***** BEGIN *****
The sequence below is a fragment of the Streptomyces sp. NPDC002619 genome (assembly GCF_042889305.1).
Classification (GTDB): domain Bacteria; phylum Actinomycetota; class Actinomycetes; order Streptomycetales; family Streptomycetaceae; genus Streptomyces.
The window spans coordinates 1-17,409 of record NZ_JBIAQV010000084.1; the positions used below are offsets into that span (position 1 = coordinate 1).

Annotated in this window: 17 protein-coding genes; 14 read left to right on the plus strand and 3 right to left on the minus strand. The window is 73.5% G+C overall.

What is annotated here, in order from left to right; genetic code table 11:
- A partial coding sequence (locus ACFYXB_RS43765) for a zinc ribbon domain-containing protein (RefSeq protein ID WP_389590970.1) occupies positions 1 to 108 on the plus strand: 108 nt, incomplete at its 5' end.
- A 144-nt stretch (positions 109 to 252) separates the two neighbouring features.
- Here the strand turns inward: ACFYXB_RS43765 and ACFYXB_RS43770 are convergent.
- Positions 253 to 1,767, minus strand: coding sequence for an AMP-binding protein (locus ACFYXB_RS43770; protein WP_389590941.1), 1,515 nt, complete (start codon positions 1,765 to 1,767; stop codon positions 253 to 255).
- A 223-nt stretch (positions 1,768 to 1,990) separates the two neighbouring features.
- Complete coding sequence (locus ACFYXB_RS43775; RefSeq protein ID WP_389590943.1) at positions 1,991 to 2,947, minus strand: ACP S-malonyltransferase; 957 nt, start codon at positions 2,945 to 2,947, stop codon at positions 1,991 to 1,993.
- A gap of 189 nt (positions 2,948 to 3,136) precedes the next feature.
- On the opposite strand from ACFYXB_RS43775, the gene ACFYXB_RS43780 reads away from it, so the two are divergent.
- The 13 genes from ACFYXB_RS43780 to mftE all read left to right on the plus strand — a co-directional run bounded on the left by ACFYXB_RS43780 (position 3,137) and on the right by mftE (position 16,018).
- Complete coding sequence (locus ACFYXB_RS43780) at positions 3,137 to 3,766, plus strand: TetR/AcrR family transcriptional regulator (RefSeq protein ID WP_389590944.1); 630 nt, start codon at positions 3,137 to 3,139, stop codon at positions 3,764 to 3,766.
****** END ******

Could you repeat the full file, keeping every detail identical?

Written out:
The sequence below is a fragment of the Streptomyces sp. NPDC002619 genome (assembly GCF_042889305.1).
Classification (GTDB): domain Bacteria; phylum Actinomycetota; class Actinomycetes; order Streptomycetales; family Streptomycetaceae; genus Streptomyces.
The window spans coordinates 1-17,409 of record NZ_JBIAQV010000084.1; the positions used below are offsets into that span (position 1 = coordinate 1).

Annotated in this window: 17 protein-coding genes; 14 read left to right on the plus strand and 3 right to left on the minus strand. The window is 73.5% G+C overall.

What is annotated here, in order from left to right; genetic code table 11:
- A partial coding sequence (locus ACFYXB_RS43765) for a zinc ribbon domain-containing protein (RefSeq protein ID WP_389590970.1) occupies positions 1 to 108 on the plus strand: 108 nt, incomplete at its 5' end.
- A 144-nt stretch (positions 109 to 252) separates the two neighbouring features.
- Here the strand turns inward: ACFYXB_RS43765 and ACFYXB_RS43770 are convergent.
- Positions 253 to 1,767, minus strand: coding sequence for an AMP-binding protein (locus ACFYXB_RS43770; protein WP_389590941.1), 1,515 nt, complete (start codon positions 1,765 to 1,767; stop codon positions 253 to 255).
- A 223-nt stretch (positions 1,768 to 1,990) separates the two neighbouring features.
- Complete coding sequence (locus ACFYXB_RS43775; RefSeq protein ID WP_389590943.1) at positions 1,991 to 2,947, minus strand: ACP S-malonyltransferase; 957 nt, start codon at positions 2,945 to 2,947, stop codon at positions 1,991 to 1,993.
- A gap of 189 nt (positions 2,948 to 3,136) precedes the next feature.
- On the opposite strand from ACFYXB_RS43775, the gene ACFYXB_RS43780 reads away from it, so the two are divergent.
- The 13 genes from ACFYXB_RS43780 to mftE all read left to right on the plus strand — a co-directional run bounded on the left by ACFYXB_RS43780 (position 3,137) and on the right by mftE (position 16,018).
- Complete coding sequence (locus ACFYXB_RS43780) at positions 3,137 to 3,766, plus strand: TetR/AcrR family transcriptional regulator (RefSeq protein ID WP_389590944.1); 630 nt, start codon at positions 3,137 to 3,139, stop codon at positions 3,764 to 3,766.